A significant difference among the analyzed DHCs distinguished the bottom-up versus top-down initiatives. In the top-down initiatives, university administrators sought to establish hubs of scholarly innovation, yet often without a clear sense of what that innovation entailed. For instance, one DHC featured new glass walls as a visually transparent boundary between the print and the electronic materials, while flexible workspaces with high-end technologies were designed to adjust to user needs. But while design, ergonomic, and technical features were meticulously considered, the goals for the center were given less attention:
That’s really a big question for us, what kind of services we want to offer. Are people going to know what to do? Are they going to come in, sit down, and check e-mail? [director of a DHC]
Another campus of the same university launched its DHC simultaneously, but the initiators were humanities scholars rather than the administrators. They began with a university-wide dialogue, which included humanities faculty and students, information technologists, librarians, and other stakeholders. These early conversations and comprehensive planning helped identify organizational strategies and design possibilities consistent with their goals, resulting in a well-defined mission for the new unit.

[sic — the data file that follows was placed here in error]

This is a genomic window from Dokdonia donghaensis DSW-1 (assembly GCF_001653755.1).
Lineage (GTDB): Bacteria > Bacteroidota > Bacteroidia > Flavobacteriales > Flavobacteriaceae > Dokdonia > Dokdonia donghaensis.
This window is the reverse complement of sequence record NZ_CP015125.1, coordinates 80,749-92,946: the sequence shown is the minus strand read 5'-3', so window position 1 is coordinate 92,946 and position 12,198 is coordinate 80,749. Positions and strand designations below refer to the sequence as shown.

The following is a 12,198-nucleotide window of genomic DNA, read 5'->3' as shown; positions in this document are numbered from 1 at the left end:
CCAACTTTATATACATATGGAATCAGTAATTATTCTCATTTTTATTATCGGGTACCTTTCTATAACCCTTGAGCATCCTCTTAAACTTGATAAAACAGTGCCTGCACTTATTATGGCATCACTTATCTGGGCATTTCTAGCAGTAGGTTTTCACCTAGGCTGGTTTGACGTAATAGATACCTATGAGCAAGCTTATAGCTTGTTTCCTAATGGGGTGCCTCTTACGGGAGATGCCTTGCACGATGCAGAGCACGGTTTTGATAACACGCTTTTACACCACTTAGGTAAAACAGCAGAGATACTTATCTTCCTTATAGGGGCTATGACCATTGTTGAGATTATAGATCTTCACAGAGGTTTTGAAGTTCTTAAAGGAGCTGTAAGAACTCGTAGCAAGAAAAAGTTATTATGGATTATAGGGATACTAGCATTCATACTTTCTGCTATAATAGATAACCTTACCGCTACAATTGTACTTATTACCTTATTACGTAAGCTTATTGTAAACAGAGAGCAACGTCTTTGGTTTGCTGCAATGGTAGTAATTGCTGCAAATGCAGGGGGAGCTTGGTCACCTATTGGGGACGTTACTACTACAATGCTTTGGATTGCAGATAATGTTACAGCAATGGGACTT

A number of the analyzed DHCs aspire to support humanists’ general research and to gradually introduce scholars to digital tools and methods. These centers target the widest spectrum of humanists rather than those already versed in or inclined to using digital tools, thus bridging the critical gap between more and less technologically advanced scholars. Yet, with such a diverse user community, they sometimes struggle to profile their activities. Humanists’ interest in digital tools and methods varies as much as their skills, and addressing such a spectrum of proficiencies and needs is anything but straightforward. Some DHCs thus adopt a more precisely defined approach when establishing goals and characterizing their potential user base. However, parallel functioning of DHCs within the same institution, differentiated according to the funding sources and the target user-base, often increases fragmentation of work and user confusion.